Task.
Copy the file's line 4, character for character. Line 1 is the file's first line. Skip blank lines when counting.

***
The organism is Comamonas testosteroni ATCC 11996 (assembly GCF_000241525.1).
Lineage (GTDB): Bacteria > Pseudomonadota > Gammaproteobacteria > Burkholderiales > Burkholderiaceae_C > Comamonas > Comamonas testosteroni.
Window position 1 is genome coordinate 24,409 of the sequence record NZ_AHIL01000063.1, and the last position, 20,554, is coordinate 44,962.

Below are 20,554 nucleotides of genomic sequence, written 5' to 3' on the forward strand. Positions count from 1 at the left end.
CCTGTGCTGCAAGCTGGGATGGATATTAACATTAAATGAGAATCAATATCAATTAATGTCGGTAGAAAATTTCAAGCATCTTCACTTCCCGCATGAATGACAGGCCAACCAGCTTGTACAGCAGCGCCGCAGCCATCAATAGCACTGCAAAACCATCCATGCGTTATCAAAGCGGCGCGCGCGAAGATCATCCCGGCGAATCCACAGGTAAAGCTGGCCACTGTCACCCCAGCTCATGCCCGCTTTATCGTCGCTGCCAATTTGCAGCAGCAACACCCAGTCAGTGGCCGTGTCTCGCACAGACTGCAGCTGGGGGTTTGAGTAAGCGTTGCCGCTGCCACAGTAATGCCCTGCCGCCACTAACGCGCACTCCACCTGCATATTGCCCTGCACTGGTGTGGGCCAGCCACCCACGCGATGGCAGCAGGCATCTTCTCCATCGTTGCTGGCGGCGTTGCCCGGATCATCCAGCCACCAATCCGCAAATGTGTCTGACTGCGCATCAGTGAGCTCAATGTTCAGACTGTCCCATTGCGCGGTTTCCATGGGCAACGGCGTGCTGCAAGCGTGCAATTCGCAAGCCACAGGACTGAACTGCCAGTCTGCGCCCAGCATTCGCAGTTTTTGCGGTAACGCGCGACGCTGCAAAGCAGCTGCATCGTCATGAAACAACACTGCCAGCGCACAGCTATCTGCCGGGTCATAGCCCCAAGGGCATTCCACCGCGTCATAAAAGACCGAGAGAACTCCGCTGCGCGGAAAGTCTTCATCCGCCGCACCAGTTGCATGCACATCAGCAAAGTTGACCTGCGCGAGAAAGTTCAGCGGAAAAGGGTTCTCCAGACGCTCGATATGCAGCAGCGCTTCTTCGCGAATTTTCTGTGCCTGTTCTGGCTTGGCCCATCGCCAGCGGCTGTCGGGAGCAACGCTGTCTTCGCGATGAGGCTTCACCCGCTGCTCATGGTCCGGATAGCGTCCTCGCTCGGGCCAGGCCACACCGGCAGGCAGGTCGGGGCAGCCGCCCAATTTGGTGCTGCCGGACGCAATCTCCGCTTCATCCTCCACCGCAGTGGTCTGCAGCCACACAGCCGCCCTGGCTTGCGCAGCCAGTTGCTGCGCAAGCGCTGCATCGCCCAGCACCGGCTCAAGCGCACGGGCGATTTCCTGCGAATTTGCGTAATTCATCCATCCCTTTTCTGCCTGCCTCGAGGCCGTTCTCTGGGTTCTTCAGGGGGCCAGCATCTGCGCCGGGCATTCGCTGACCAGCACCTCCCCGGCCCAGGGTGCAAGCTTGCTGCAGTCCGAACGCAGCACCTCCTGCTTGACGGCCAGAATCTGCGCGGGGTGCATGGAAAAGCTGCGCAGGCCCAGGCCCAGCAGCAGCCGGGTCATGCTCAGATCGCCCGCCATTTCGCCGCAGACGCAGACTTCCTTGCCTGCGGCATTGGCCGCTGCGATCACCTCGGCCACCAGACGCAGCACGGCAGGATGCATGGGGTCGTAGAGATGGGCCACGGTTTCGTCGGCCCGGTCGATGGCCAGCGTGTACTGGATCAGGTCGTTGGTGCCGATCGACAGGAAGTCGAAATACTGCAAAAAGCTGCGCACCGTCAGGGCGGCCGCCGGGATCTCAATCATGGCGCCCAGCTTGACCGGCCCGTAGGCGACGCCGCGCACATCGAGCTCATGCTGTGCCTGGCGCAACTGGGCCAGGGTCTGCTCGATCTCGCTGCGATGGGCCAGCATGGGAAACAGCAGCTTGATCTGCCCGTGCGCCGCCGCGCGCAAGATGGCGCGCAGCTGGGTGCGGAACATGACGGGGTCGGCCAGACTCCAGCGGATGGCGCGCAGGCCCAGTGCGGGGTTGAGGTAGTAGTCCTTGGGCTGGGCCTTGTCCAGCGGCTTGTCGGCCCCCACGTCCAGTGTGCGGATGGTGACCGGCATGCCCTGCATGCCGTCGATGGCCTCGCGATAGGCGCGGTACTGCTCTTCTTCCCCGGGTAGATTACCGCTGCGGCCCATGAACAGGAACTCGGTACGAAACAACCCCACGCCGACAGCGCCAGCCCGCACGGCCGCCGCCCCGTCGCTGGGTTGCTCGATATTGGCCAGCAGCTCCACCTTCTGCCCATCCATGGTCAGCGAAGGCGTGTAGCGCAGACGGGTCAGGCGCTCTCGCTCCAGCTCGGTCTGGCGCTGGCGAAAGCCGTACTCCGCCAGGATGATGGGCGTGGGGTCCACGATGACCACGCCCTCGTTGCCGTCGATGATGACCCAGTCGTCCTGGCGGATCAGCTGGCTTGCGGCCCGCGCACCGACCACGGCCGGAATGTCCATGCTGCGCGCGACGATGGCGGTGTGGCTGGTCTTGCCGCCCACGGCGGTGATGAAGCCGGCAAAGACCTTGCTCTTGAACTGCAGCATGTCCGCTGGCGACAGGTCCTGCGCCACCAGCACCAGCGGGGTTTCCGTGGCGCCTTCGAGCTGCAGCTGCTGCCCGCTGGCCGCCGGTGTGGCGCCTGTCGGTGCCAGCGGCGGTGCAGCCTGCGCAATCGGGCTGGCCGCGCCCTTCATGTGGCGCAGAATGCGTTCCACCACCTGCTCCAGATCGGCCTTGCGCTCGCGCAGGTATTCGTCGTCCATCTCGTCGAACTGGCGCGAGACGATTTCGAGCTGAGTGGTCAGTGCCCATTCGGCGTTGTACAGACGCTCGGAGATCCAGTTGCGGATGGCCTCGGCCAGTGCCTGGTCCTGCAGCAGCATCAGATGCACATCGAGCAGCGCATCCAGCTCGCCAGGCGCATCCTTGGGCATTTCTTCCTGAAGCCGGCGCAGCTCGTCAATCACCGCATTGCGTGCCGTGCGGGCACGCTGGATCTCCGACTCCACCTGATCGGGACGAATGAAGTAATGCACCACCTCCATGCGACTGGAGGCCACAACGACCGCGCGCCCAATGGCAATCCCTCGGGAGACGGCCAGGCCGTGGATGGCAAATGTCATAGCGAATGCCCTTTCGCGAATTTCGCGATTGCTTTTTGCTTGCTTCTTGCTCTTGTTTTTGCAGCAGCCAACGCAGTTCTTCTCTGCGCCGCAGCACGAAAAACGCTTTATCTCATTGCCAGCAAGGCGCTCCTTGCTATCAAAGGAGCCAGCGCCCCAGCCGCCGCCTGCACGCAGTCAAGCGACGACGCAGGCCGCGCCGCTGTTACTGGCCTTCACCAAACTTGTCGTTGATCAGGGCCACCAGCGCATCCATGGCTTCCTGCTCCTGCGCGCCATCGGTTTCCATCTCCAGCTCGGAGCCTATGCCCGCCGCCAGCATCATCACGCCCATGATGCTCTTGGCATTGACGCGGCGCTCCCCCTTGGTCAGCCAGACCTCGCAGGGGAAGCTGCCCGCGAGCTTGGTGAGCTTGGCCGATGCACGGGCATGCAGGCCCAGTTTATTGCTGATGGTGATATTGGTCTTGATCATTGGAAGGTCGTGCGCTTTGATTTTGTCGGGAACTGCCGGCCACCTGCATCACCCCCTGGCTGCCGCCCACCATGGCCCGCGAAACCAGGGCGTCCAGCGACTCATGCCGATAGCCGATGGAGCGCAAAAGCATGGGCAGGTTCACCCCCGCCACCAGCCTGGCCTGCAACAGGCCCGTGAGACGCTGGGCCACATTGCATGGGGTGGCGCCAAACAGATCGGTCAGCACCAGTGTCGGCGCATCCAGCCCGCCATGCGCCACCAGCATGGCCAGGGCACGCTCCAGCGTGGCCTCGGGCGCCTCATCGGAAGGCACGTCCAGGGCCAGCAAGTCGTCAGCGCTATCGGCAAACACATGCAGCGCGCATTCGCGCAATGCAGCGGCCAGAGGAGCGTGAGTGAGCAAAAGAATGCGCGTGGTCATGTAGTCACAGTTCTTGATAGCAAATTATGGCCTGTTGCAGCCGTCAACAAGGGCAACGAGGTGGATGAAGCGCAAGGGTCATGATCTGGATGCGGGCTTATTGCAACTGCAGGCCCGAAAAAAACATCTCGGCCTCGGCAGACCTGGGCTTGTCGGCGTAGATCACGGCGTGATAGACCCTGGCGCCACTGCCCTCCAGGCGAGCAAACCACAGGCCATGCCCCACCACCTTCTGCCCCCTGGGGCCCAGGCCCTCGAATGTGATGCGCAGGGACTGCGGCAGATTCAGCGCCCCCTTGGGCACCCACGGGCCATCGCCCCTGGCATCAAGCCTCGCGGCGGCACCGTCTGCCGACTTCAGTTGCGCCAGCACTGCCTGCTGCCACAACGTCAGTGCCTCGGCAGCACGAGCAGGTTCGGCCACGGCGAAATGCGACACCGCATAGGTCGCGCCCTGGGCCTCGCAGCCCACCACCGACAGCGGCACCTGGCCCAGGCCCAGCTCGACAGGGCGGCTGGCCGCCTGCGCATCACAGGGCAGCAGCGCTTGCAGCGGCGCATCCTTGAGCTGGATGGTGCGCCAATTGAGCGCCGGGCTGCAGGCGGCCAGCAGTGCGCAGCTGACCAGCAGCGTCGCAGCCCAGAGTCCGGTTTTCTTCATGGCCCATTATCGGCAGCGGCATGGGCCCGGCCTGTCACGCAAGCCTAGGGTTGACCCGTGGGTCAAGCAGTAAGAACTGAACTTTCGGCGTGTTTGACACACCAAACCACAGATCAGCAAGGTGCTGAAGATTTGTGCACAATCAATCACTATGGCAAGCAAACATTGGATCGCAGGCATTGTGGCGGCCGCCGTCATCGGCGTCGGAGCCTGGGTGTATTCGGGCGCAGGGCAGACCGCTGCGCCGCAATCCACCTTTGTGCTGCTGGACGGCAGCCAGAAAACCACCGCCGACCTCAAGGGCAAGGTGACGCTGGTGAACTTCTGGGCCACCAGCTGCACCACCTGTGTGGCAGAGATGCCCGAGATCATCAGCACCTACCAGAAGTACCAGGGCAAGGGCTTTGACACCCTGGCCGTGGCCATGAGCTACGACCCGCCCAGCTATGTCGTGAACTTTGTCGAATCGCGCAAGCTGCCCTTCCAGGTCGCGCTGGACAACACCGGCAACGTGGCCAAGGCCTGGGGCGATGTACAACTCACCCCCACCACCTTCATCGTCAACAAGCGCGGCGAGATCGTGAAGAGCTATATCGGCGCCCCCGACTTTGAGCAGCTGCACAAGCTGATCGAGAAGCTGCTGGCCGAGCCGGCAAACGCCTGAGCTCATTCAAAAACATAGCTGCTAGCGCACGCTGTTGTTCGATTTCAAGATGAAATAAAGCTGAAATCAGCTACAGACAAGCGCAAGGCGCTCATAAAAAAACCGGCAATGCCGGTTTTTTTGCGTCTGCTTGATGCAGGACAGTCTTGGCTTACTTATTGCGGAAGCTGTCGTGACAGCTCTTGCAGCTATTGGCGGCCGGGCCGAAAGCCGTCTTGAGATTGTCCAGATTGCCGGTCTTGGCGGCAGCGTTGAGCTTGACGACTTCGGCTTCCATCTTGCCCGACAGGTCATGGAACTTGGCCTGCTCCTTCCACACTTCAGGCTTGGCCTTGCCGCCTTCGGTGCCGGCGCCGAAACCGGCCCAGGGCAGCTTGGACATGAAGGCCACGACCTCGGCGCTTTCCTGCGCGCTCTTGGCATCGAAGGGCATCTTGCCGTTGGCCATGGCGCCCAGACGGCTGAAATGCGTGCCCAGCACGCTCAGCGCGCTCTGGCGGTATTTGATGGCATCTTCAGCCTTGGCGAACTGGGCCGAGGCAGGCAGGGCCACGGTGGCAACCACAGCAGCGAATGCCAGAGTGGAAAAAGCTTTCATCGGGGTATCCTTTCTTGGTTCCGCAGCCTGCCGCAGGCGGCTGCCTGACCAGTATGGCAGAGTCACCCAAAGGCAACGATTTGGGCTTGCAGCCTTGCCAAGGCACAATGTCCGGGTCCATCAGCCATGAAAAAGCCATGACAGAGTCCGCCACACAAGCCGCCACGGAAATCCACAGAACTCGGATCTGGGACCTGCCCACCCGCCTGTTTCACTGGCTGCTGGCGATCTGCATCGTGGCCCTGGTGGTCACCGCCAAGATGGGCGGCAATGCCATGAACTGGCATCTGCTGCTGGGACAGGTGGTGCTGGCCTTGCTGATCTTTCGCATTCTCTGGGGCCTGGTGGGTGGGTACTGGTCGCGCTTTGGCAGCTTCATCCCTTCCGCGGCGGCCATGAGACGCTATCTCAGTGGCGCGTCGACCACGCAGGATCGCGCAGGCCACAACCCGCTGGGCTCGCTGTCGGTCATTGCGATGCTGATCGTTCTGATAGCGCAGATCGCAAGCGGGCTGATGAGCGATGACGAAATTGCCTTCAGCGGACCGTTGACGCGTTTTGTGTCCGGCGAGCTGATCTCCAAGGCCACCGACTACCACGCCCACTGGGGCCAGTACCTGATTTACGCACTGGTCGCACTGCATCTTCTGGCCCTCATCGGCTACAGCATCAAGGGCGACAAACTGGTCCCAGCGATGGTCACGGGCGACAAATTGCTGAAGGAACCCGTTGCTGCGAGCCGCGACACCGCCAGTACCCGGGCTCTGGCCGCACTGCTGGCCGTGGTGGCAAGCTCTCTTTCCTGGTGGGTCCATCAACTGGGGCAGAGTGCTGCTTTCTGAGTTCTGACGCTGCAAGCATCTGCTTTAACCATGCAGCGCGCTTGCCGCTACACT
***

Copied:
Below are 20,554 nucleotides of genomic sequence, written 5' to 3' on the forward strand. Positions count from 1 at the left end.